Large Sample Theory: Constraint-Equation Hypotheses

  • George A. F. Seber
Part of the Springer Series in Statistics book series (SSS)


Apart from Chap.  8 on nonlinear models we have been considering linear models and hypotheses. We now wish to extend those ideas to non-linear hypotheses based on samples of n independent observations \(x_{1},x_{2},\ldots,x_{n}\) (these may be vectors) from a general probability density function \(f(x,\boldsymbol{\theta })\), where \(\boldsymbol{\theta }= (\theta _{1},\theta _{2},\ldots,\theta _{p})'\) and \(\boldsymbol{\theta }\) is known to belong to W a subset of \(\mathbb{R}^{p}\). We wish to test the null hypothesis H that \(\boldsymbol{\theta }_{T}\), the true value of \(\boldsymbol{\theta }\), belongs to W H , a subset of W, given that n is large. We saw in previous chapters that there are two ways of specifying H; either in the form of “constraint” equations such as \(\mathbf{a}(\boldsymbol{\theta }) = (a_{1}(\boldsymbol{\theta }),a_{2}(\boldsymbol{\theta }),\ldots,a_{q}(\boldsymbol{\theta }))' = \mathbf{0}\), or in the form of “freedom” equations \(\boldsymbol{\theta }=\boldsymbol{\theta } (\boldsymbol{\alpha })\), where \(\boldsymbol{\alpha }= (\alpha _{1},\alpha _{2},\ldots,\alpha _{p-q})'\), or perhaps by a combination of both constraint and freedom equations. Although to any freedom-equation specification there will correspond a constraint-equation specification and vice versa, this relationship is often difficult to derive in practice, and therefore the two forms shall be dealt with separately in this and the next chapter.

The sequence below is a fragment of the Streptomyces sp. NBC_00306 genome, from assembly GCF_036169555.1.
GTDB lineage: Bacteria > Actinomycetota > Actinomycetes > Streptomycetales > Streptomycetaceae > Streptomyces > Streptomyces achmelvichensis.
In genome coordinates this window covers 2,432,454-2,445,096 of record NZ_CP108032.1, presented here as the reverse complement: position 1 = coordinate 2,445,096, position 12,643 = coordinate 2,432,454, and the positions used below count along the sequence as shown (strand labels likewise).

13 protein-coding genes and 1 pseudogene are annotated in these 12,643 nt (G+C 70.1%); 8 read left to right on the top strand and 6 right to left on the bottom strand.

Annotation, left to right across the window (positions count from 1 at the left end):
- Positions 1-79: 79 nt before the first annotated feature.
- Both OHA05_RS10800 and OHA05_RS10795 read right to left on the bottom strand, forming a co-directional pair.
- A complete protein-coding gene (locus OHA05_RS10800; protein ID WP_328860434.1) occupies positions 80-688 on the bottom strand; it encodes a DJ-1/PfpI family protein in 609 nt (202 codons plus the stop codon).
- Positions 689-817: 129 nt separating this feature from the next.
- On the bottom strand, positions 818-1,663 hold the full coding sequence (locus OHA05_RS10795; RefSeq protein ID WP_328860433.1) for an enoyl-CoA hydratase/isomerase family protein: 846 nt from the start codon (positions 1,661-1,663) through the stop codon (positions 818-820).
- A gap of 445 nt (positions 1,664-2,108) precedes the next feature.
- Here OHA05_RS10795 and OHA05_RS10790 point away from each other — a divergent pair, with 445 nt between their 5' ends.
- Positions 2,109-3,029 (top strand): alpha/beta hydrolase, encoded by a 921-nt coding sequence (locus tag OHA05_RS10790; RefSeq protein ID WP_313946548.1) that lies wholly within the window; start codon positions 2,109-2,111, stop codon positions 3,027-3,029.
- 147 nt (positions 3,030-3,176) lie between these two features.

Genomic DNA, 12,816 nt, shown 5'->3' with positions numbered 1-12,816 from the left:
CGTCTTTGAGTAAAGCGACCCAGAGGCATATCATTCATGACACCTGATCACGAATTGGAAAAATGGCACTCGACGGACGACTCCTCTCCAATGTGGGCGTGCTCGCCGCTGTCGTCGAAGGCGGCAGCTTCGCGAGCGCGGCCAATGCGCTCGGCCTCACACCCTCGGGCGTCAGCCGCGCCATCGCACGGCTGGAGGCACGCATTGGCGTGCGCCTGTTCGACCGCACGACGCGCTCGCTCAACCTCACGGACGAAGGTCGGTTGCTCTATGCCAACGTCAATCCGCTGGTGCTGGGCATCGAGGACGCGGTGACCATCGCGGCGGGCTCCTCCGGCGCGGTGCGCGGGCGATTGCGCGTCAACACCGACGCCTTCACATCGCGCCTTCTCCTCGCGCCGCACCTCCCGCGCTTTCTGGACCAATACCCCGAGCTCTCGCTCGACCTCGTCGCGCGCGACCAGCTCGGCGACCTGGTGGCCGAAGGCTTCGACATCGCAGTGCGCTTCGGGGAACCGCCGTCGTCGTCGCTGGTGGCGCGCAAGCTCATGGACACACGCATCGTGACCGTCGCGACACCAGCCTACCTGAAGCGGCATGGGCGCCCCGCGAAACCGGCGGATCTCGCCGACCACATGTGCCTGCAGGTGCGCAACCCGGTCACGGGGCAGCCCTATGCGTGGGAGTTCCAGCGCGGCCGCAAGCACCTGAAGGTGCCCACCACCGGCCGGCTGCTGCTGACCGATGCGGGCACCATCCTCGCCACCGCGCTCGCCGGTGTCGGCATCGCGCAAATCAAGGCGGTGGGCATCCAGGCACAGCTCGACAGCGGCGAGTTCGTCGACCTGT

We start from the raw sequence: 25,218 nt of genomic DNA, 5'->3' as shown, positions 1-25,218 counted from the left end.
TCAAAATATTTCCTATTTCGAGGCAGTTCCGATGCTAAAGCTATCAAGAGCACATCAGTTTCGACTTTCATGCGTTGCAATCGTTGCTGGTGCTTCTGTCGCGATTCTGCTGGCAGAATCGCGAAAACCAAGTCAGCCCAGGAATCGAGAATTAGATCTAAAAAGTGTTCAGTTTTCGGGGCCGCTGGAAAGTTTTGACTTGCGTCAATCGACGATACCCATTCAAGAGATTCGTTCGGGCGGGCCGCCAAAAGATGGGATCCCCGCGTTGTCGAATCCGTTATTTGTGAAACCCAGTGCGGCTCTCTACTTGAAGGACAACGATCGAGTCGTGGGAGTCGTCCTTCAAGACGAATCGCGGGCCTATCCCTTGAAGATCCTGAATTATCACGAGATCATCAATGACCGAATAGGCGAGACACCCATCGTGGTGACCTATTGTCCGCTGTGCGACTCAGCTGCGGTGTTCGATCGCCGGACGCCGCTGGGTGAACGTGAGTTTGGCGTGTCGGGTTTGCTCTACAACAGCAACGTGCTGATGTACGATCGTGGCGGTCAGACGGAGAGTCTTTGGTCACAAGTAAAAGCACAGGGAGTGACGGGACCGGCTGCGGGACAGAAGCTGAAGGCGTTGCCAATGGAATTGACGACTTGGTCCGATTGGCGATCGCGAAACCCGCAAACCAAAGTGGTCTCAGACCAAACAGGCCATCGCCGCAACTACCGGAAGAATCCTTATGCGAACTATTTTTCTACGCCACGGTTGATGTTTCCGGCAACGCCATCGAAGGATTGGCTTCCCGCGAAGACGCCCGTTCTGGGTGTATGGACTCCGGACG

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Copyright information

© Springer International Publishing Switzerland 2015

Authors and Affiliations

  • George A. F. Seber
    • 1
  1. 1.Department of StatisticsThe University of AucklandAucklandNew Zealand

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